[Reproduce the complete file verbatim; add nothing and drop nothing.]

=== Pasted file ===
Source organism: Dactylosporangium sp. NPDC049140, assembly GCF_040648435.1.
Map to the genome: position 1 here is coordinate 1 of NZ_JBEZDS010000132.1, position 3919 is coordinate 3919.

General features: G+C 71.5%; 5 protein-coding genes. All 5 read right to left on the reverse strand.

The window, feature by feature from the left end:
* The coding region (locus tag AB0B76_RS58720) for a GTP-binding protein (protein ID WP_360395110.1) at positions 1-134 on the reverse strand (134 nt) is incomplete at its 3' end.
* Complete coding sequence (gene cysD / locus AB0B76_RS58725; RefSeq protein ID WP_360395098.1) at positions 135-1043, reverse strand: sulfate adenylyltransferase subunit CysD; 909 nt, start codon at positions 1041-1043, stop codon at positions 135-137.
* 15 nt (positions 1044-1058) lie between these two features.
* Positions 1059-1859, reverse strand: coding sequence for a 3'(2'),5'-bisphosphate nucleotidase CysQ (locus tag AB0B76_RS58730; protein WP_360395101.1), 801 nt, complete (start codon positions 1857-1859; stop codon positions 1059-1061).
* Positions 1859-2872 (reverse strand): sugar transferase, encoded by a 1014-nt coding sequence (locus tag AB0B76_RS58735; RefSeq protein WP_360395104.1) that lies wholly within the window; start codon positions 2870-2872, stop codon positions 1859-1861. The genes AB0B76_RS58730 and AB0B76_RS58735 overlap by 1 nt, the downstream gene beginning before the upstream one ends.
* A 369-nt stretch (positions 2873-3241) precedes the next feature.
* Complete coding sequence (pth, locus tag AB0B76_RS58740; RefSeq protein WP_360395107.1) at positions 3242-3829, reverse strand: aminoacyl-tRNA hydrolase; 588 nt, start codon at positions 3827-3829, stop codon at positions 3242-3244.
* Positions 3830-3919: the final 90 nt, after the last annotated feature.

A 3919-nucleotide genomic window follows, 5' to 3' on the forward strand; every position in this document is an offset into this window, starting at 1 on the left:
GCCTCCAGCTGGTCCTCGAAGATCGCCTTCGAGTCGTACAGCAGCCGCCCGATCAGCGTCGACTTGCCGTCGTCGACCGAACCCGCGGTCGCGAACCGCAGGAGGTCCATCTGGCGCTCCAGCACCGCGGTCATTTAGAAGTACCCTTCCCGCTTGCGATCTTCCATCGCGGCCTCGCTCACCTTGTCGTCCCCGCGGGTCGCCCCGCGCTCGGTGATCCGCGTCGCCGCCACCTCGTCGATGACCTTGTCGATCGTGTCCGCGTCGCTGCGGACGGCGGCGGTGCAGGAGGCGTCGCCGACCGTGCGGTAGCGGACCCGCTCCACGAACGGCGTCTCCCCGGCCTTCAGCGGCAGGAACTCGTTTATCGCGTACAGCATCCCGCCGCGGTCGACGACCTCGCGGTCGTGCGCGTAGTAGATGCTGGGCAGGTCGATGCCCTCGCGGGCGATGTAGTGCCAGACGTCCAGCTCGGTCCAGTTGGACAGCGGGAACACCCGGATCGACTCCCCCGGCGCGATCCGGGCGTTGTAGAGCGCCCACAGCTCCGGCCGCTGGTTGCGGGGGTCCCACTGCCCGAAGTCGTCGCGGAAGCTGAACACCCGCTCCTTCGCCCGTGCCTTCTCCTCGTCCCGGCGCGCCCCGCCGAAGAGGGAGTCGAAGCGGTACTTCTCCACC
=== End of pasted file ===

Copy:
Source organism: Dactylosporangium sp. NPDC049140, assembly GCF_040648435.1.
Map to the genome: position 1 here is coordinate 1 of NZ_JBEZDS010000132.1, position 3919 is coordinate 3919.

General features: G+C 71.5%; 5 protein-coding genes. All 5 read right to left on the reverse strand.

The window, feature by feature from the left end:
* The coding region (locus tag AB0B76_RS58720) for a GTP-binding protein (protein ID WP_360395110.1) at positions 1-134 on the reverse strand (134 nt) is incomplete at its 3' end.
* Complete coding sequence (gene cysD / locus AB0B76_RS58725; RefSeq protein ID WP_360395098.1) at positions 135-1043, reverse strand: sulfate adenylyltransferase subunit CysD; 909 nt, start codon at positions 1041-1043, stop codon at positions 135-137.
* 15 nt (positions 1044-1058) lie between these two features.
* Positions 1059-1859, reverse strand: coding sequence for a 3'(2'),5'-bisphosphate nucleotidase CysQ (locus tag AB0B76_RS58730; protein WP_360395101.1), 801 nt, complete (start codon positions 1857-1859; stop codon positions 1059-1061).
* Positions 1859-2872 (reverse strand): sugar transferase, encoded by a 1014-nt coding sequence (locus tag AB0B76_RS58735; RefSeq protein WP_360395104.1) that lies wholly within the window; start codon positions 2870-2872, stop codon positions 1859-1861. The genes AB0B76_RS58730 and AB0B76_RS58735 overlap by 1 nt, the downstream gene beginning before the upstream one ends.
* A 369-nt stretch (positions 2873-3241) precedes the next feature.
* Complete coding sequence (pth, locus tag AB0B76_RS58740; RefSeq protein WP_360395107.1) at positions 3242-3829, reverse strand: aminoacyl-tRNA hydrolase; 588 nt, start codon at positions 3827-3829, stop codon at positions 3242-3244.
* Positions 3830-3919: the final 90 nt, after the last annotated feature.

A 3919-nucleotide genomic window follows, 5' to 3' on the forward strand; every position in this document is an offset into this window, starting at 1 on the left:
GCCTCCAGCTGGTCCTCGAAGATCGCCTTCGAGTCGTACAGCAGCCGCCCGATCAGCGTCGACTTGCCGTCGTCGACCGAACCCGCGGTCGCGAACCGCAGGAGGTCCATCTGGCGCTCCAGCACCGCGGTCATTTAGAAGTACCCTTCCCGCTTGCGATCTTCCATCGCGGCCTCGCTCACCTTGTCGTCCCCGCGGGTCGCCCCGCGCTCGGTGATCCGCGTCGCCGCCACCTCGTCGATGACCTTGTCGATCGTGTCCGCGTCGCTGCGGACGGCGGCGGTGCAGGAGGCGTCGCCGACCGTGCGGTAGCGGACCCGCTCCACGAACGGCGTCTCCCCGGCCTTCAGCGGCAGGAACTCGTTTATCGCGTACAGCATCCCGCCGCGGTCGACGACCTCGCGGTCGTGCGCGTAGTAGATGCTGGGCAGGTCGATGCCCTCGCGGGCGATGTAGTGCCAGACGTCCAGCTCGGTCCAGTTGGACAGCGGGAACACCCGGATCGACTCCCCCGGCGCGATCCGGGCGTTGTAGAGCGCCCACAGCTCCGGCCGCTGGTTGCGGGGGTCCCACTGCCCGAAGTCGTCGCGGAAGCTGAACACCCGCTCCTTCGCCCGTGCCTTCTCCTCGTCCCGGCGCGCCCCGCCGAAGAGGGAGTCGAAGCGGTACTTCTCCACC